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for In the project I am working on we send messages about widgets over message queues, serializing them onto the queues as XML. The XML schema contains tags for properties that are common to all types of these widget messages, such as the widget type, command name and destination. It can also contain an arbitrarily sized list of key-value pairs to allow storage of properties that are only relevant for a specific type of widget message. The WidgetMessage class encapsulates this data and the WidgetMessageXmlWriter and WidgetMessageXmlReader classes provide serialization to and from the XML.

I have made some classes that encapsulate specific messages, for example a FooPlaySoundMessage for a 'Foo' widget or a BarSetLightPatternMessage for a 'Bar' widget. They each have a ToWidgetMessage instance method and a FromWidgetMessage static method for converting to and from the WidgetMessage class. Each family of messages inherits from an abstract class for that widget type, e.g. FooMessage and BarMessage, which in turn inherits from the WidgetMessageMapping class; this stores the common message properties and the protected methods used by subclasses for conversion. None of these classes inherit from WidgetMessage since I don't want them to inherit its key-value collection property and associated methods, hence the need for conversion rather than simple casting.

I like the simplicity of my API (e.g. FooPlaySoundMessage msg = FooPlaySoundMessage.fromWidgetMessage(widgetMessage)), but the fact I am having to use protected methods in a base class to share functionality, and static methods to expose it, makes me wonder if there ought to be a separate class or two involved here (similar to WidgetMessageXmlWriter and WidgetMessageXmlReader). On the other hand, I thought that part of the point of OOP is to group data and methods together and so avoid "dumb data objects".

So, do I have the right idea by adding conversion methods to my data objects, or should that functionality be extracted out into another class?

Update:

I think that in all the detail above of my current attempt at a design I didn't explain clearly enough the problem I am trying to solve.

In summary, I have a "generic" DTO class that has some strongly typed properties and a collection of key-value pairs to store other custom data. I want to have some specialized DTO classes for each set of custom data that store all the same data as the generic DTO, except with the key-value pairs replaced by strongly-typed properties. What is the best design for converting between these two types of DTO?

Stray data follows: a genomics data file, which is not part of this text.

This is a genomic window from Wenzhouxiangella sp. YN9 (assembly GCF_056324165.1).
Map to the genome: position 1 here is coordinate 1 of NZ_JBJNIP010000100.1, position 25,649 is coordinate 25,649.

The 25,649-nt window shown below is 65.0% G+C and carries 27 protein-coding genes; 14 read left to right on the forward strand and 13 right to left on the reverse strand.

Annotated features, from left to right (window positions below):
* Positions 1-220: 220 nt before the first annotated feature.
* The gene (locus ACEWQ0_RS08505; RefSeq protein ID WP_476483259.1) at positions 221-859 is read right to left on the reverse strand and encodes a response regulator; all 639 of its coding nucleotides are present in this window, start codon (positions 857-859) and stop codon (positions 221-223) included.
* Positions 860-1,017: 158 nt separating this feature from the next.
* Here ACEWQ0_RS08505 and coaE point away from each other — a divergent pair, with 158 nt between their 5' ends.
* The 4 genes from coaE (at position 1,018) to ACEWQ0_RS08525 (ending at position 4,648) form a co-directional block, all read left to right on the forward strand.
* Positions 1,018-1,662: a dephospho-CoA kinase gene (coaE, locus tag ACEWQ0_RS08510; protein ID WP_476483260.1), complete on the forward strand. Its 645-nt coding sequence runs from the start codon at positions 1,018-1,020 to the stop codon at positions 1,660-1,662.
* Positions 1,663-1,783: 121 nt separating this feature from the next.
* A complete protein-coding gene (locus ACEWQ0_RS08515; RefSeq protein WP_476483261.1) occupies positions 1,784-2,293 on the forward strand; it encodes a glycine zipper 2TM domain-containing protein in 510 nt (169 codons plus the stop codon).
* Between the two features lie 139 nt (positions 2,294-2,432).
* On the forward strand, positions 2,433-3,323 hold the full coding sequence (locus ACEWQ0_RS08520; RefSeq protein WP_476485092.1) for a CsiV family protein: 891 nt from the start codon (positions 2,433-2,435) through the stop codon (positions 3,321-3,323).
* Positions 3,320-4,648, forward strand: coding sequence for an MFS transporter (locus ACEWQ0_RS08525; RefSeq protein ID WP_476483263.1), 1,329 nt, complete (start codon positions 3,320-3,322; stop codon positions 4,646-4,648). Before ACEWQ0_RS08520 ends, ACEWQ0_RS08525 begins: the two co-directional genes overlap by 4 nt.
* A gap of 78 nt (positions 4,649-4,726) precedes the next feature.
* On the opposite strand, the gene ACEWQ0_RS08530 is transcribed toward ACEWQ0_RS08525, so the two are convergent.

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Sounds like Decorator pattern? - en.wikipedia.org/wiki/Decorator_pattern –  Stevo Feb 27 '13 at 16:37
    
Second that. I think you're fine. –  Stu Mar 1 '13 at 19:17
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Also, as a random aside: if it works for you, it's in. –  Stu Mar 1 '13 at 19:18
    
What does the message do instead of just being the message? –  Piotr Gwiazda Mar 13 '13 at 20:53
    
The sole responsibility of these classes is to be converted to and from the WidgetMessage class. There is a 'Widget Comms' project that consumes WidgetMessages and talks to the widgets; I have not added such communication functionality to these WidgetMessageMapping classes because only the Widget Comms project should know how to talk to the widgets, whereas the messages can be created in various different parts of the application. The WidgetMessageMappings are there simply to avoid message parsing and creation code being spread across the layers of the application. –  Robert Johnson Mar 14 '13 at 8:25
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If FooPlaySoundMessage knows how to play sound and also how to map itself to a message queue format you could say the class has more then one responsibility. If it directly delegates the actual sound playing to a different class your FooPlaySoundMessage is basically a data transfer object. Putting common mappings in a shared base class seems fine to me in that case.

I would probably separate it out though. Data transfer objects typically have little to no code, you could see FooPlaySoundMessage as one.

At some point you may have to transmit the same data by some other means or some other format (json perhaps?). You could YAGNI it for now and separate it out then.

I'd probably make some message handler class that parses out the common parts, detects the message type and then delegates to a specific parser e.g. FooPlaySoundXmlMessageParser. When in doubt favor composition over inheritance.

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It is only the WidgetMessage that gets converted to and from XML - the specialised DTOs will only ever be converted to and from WidgetMessages. In my current design they are still called 'messages', even though it is only the WidgetMessage that gets put onto a queue, so I can understand your confusion. I've updated my question to better explain the problem I'm trying to solve. –  Robert Johnson Mar 19 '13 at 13:45
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